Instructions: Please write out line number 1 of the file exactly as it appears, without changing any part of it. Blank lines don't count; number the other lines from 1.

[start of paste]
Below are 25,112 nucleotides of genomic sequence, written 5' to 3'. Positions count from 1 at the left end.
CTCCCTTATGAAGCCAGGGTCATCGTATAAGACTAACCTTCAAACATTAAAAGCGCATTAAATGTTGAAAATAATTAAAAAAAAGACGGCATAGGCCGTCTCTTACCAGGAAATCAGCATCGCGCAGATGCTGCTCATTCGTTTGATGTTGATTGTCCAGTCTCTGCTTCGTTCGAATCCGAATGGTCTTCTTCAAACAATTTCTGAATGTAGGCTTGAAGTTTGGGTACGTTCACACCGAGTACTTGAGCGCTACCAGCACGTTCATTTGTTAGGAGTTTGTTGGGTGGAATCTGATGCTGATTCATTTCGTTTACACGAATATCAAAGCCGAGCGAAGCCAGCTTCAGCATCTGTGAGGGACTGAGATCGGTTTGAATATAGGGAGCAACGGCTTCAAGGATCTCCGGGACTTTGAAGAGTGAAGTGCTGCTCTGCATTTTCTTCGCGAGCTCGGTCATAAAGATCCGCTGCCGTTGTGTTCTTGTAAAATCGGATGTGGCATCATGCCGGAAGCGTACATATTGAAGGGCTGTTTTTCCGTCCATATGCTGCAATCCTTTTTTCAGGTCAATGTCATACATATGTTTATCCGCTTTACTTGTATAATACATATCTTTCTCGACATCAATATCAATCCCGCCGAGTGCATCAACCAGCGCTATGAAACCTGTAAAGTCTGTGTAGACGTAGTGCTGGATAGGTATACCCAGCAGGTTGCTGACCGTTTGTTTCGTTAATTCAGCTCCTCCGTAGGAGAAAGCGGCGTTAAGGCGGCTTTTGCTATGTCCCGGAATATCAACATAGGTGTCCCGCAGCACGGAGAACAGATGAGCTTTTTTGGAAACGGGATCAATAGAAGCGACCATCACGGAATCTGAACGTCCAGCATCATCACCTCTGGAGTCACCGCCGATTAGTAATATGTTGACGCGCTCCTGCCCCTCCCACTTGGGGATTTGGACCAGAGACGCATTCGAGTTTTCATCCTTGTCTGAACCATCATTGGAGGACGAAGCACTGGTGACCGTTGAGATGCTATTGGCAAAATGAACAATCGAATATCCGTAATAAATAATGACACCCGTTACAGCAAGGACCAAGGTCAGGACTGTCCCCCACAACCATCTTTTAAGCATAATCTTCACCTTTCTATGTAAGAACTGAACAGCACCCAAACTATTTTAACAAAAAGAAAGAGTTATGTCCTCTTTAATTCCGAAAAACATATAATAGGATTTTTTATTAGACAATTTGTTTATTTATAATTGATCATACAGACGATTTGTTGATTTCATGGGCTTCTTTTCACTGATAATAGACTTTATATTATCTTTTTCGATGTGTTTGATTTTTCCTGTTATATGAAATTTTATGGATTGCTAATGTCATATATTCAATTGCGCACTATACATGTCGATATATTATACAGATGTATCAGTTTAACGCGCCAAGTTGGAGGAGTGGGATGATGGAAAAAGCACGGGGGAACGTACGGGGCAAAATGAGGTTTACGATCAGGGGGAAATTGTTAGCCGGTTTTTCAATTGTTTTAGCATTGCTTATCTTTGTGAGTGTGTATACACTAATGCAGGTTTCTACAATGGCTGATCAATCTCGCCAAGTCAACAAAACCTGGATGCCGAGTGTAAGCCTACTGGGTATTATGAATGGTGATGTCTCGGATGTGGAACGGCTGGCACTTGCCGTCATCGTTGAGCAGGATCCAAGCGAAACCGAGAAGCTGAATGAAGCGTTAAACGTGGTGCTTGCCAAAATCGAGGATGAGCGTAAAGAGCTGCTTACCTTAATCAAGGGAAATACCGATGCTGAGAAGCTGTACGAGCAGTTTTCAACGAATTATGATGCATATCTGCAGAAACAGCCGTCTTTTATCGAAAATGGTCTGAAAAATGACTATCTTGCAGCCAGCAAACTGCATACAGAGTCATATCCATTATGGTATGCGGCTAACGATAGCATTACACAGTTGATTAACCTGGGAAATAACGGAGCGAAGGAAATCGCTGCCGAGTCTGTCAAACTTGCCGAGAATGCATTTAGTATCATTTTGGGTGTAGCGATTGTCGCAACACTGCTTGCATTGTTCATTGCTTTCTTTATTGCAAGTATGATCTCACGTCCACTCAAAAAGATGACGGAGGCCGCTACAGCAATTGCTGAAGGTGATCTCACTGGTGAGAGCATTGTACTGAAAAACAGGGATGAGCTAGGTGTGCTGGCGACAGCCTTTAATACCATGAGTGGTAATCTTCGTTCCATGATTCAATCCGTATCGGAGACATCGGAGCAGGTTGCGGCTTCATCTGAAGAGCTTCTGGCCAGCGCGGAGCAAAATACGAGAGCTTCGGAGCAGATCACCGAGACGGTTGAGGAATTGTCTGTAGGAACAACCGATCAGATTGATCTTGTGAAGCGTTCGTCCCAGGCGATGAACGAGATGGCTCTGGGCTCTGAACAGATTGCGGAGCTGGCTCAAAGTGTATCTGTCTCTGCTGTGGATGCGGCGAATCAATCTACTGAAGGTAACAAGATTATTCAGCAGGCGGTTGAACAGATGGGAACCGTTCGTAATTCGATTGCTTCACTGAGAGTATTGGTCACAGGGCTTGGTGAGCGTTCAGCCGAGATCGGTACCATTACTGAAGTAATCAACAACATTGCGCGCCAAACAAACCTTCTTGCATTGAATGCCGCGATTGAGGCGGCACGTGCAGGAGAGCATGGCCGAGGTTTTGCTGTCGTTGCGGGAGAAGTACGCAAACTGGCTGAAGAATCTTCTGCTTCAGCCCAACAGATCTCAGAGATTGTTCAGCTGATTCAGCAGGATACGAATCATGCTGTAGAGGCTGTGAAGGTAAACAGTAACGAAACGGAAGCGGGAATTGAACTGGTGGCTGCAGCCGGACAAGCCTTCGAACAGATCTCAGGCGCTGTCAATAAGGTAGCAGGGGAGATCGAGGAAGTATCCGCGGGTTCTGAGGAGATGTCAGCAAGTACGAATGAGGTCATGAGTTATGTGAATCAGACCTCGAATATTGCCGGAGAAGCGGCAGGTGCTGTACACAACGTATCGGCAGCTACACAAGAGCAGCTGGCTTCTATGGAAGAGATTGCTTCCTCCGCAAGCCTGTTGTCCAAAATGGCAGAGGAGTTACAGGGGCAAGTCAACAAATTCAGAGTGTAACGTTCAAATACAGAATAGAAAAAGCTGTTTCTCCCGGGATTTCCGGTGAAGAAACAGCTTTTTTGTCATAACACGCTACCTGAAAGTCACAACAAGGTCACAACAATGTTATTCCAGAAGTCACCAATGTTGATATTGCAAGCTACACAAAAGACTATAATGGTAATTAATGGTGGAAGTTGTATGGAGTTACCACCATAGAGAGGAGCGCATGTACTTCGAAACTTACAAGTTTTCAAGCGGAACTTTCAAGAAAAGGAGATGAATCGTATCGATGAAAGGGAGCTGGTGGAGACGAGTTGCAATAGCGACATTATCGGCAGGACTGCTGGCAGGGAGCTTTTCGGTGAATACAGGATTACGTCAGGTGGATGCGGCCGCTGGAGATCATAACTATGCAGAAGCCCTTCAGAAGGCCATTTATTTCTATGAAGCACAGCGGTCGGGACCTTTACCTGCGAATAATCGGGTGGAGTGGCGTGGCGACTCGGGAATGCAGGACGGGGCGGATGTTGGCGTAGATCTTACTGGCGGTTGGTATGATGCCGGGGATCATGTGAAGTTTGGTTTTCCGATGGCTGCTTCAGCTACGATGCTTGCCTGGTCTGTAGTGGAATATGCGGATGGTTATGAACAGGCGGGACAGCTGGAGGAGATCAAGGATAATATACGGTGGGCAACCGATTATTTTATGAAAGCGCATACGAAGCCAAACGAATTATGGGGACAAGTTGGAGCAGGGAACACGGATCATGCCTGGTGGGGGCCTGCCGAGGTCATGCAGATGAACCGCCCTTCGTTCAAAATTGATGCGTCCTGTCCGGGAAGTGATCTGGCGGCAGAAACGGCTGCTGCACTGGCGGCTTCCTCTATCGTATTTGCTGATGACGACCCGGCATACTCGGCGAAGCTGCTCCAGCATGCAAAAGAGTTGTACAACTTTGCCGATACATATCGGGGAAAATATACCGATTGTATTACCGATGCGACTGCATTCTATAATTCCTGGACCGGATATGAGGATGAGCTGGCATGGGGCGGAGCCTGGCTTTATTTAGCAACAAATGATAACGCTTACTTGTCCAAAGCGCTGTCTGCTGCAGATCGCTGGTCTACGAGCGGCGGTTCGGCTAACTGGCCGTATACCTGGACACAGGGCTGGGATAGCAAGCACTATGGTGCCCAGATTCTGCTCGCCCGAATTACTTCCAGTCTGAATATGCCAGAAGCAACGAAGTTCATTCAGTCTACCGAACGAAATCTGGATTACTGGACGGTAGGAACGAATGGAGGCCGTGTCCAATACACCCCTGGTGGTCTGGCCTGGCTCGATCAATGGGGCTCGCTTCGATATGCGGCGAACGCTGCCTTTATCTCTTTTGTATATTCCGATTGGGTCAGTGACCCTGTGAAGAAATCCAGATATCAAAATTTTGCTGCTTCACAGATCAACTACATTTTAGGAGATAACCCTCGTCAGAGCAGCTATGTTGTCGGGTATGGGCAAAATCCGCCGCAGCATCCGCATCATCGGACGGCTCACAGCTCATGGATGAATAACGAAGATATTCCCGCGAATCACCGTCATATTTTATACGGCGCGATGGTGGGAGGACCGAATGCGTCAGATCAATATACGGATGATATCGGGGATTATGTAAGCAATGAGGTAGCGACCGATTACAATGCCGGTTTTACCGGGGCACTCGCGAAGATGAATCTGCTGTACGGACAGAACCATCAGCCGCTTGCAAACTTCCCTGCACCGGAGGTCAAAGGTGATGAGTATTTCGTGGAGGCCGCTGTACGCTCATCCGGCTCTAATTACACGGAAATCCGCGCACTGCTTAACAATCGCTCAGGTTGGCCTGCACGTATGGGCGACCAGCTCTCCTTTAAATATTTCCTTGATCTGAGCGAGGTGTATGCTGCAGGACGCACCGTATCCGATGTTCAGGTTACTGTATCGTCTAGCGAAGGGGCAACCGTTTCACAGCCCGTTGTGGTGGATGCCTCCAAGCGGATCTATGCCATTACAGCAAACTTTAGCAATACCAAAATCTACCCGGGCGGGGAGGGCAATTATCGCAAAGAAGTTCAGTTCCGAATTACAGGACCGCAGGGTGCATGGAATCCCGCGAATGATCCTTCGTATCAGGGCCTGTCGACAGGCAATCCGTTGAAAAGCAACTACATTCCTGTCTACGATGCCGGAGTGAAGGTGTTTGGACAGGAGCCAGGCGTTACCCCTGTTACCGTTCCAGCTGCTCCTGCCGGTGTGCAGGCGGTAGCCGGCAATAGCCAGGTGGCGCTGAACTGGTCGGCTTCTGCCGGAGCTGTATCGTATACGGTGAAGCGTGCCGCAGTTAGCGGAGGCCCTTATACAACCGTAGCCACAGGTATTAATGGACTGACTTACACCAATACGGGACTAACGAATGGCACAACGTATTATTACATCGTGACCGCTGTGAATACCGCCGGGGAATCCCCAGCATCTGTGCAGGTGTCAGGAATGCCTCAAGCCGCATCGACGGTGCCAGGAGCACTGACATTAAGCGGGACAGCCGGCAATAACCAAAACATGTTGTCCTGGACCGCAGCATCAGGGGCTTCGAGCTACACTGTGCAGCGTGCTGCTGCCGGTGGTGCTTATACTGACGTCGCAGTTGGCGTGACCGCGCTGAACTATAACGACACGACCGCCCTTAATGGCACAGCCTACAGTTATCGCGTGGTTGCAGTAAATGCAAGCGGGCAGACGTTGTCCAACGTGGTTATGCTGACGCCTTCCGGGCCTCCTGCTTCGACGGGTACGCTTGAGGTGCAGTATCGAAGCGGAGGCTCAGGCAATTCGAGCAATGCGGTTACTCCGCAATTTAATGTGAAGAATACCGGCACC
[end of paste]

Below are 25,112 nucleotides of genomic sequence, written 5' to 3'. Positions count from 1 at the left end.